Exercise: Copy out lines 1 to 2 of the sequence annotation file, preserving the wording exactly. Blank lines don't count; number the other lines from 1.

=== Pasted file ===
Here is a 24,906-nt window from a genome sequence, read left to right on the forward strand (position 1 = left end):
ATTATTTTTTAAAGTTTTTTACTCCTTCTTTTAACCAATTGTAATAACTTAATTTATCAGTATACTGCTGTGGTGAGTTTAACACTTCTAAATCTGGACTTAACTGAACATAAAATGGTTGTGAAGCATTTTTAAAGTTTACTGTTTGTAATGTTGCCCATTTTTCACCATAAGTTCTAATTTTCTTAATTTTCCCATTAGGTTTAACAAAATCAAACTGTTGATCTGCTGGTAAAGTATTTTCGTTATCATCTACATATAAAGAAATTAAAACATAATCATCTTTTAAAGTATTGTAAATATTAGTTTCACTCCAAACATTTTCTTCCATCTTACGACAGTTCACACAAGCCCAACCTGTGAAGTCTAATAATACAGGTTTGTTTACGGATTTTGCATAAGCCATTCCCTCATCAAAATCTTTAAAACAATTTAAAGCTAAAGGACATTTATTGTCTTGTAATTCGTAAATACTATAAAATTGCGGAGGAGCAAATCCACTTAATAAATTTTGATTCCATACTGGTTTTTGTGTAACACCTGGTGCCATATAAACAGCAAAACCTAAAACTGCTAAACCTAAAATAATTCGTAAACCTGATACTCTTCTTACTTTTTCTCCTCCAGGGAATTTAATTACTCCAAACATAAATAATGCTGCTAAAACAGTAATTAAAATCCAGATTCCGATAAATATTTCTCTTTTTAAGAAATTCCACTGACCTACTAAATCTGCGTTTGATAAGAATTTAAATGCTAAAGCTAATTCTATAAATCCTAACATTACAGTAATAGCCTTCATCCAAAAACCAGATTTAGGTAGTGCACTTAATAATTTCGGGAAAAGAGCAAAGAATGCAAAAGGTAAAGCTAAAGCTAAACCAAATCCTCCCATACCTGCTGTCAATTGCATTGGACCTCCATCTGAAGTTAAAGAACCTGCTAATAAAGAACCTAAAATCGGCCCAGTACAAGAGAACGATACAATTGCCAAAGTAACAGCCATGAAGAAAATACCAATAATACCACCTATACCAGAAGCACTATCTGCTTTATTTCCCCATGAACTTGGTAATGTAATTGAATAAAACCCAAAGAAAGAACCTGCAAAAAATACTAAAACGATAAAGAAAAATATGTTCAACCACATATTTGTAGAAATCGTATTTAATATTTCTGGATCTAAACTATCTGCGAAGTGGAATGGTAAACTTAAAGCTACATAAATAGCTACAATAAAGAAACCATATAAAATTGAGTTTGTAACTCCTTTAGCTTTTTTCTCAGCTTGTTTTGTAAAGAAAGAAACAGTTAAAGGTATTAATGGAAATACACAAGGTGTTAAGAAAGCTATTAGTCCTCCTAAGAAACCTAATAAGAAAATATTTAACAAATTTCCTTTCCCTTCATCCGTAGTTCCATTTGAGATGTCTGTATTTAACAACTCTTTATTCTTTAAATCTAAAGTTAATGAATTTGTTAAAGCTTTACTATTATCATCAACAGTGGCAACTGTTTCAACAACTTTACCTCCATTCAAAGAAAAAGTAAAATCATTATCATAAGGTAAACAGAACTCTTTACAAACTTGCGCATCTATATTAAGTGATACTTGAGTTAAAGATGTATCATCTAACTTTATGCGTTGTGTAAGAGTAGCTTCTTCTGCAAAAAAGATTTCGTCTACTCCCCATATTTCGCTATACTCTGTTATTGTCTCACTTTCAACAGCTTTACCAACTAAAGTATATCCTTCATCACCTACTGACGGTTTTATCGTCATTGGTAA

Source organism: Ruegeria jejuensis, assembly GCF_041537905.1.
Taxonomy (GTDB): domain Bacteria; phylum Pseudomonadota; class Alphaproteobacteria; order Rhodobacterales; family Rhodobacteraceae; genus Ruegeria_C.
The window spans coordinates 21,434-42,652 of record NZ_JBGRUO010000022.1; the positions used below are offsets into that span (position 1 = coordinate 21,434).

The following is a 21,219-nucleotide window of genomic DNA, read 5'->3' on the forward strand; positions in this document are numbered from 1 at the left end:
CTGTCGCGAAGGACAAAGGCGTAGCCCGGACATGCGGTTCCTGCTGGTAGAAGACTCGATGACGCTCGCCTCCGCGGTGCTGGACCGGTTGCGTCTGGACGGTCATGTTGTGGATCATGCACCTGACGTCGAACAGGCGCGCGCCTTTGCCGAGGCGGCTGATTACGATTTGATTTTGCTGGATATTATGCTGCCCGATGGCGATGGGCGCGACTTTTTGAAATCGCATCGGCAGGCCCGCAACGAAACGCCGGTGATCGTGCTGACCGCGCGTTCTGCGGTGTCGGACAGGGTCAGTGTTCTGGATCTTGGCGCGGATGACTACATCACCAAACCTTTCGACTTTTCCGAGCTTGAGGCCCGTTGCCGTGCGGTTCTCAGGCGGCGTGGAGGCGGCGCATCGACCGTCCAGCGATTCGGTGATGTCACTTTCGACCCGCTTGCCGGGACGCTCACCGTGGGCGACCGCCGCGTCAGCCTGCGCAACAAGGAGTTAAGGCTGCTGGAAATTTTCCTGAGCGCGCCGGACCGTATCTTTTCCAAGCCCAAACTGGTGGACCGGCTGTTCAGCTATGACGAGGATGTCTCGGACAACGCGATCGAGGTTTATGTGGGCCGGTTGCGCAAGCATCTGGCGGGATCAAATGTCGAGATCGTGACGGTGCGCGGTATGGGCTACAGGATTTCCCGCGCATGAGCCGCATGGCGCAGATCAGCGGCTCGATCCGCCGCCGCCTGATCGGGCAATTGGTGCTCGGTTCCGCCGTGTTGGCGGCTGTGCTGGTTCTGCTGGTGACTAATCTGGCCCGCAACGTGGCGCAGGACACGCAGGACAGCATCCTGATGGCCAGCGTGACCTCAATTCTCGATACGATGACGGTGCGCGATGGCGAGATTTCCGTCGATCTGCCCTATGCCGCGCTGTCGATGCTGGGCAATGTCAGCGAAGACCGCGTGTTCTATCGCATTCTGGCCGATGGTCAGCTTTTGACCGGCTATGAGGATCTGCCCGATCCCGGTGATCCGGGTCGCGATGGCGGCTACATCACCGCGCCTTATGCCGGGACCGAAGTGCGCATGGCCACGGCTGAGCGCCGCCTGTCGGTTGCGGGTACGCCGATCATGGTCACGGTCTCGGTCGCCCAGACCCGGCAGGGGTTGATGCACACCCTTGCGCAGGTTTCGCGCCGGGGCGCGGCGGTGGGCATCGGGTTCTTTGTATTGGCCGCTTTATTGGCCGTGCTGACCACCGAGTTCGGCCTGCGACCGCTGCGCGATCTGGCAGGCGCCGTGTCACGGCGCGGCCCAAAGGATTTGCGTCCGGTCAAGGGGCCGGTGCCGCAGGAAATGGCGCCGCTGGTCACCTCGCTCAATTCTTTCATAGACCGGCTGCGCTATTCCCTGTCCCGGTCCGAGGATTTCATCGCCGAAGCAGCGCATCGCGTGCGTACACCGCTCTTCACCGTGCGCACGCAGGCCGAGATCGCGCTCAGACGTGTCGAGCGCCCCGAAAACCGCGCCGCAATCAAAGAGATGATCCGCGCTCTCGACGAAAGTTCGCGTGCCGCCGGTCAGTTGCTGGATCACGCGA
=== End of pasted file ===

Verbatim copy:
Here is a 24,906-nt window from a genome sequence, read left to right on the forward strand (position 1 = left end):
ATTATTTTTTAAAGTTTTTTACTCCTTCTTTTAACCAATTGTAATAACTTAATTTATCAGTATACTGCTGTGGTGAGTTTAACACTTCTAAATCTGGACTTAACTGAACATAAAATGGTTGTGAAGCATTTTTAAAGTTTACTGTTTGTAATGTTGCCCATTTTTCACCATAAGTTCTAATTTTCTTAATTTTCCCATTAGGTTTAACAAAATCAAACTGTTGATCTGCTGGTAAAGTATTTTCGTTATCATCTACATATAAAGAAATTAAAACATAATCATCTTTTAAAGTATTGTAAATATTAGTTTCACTCCAAACATTTTCTTCCATCTTACGACAGTTCACACAAGCCCAACCTGTGAAGTCTAATAATACAGGTTTGTTTACGGATTTTGCATAAGCCATTCCCTCATCAAAATCTTTAAAACAATTTAAAGCTAAAGGACATTTATTGTCTTGTAATTCGTAAATACTATAAAATTGCGGAGGAGCAAATCCACTTAATAAATTTTGATTCCATACTGGTTTTTGTGTAACACCTGGTGCCATATAAACAGCAAAACCTAAAACTGCTAAACCTAAAATAATTCGTAAACCTGATACTCTTCTTACTTTTTCTCCTCCAGGGAATTTAATTACTCCAAACATAAATAATGCTGCTAAAACAGTAATTAAAATCCAGATTCCGATAAATATTTCTCTTTTTAAGAAATTCCACTGACCTACTAAATCTGCGTTTGATAAGAATTTAAATGCTAAAGCTAATTCTATAAATCCTAACATTACAGTAATAGCCTTCATCCAAAAACCAGATTTAGGTAGTGCACTTAATAATTTCGGGAAAAGAGCAAAGAATGCAAAAGGTAAAGCTAAAGCTAAACCAAATCCTCCCATACCTGCTGTCAATTGCATTGGACCTCCATCTGAAGTTAAAGAACCTGCTAATAAAGAACCTAAAATCGGCCCAGTACAAGAGAACGATACAATTGCCAAAGTAACAGCCATGAAGAAAATACCAATAATACCACCTATACCAGAAGCACTATCTGCTTTATTTCCCCATGAACTTGGTAATGTAATTGAATAAAACCCAAAGAAAGAACCTGCAAAAAATACTAAAACGATAAAGAAAAATATGTTCAACCACATATTTGTAGAAATCGTATTTAATATTTCTGGATCTAAACTATCTGCGAAGTGGAATGGTAAACTTAAAGCTACATAAATAGCTACAATAAAGAAACCATATAAAATTGAGTTTGTAACTCCTTTAGCTTTTTTCTCAGCTTGTTTTGTAAAGAAAGAAACAGTTAAAGGTATTAATGGAAATACACAAGGTGTTAAGAAAGCTATTAGTCCTCCTAAGAAACCTAATAAGAAAATATTTAACAAATTTCCTTTCCCTTCATCCGTAGTTCCATTTGAGATGTCTGTATTTAACAACTCTTTATTCTTTAAATCTAAAGTTAATGAATTTGTTAAAGCTTTACTATTATCATCAACAGTGGCAACTGTTTCAACAACTTTACCTCCATTCAAAGAAAAAGTAAAATCATTATCATAAGGTAAACAGAACTCTTTACAAACTTGCGCATCTATATTAAGTGATACTTGAGTTAAAGATGTATCATCTAACTTTATGCGTTGTGTAAGAGTAGCTTCTTCTGCAAAAAAGATTTCGTCTACTCCCCATATTTCGCTATACTCTGTTATTGTCTCACTTTCAACAGCTTTACCAACTAAAGTATATCCTTCATCACCTACTGACGGTTTTATCGTCATTGGTAA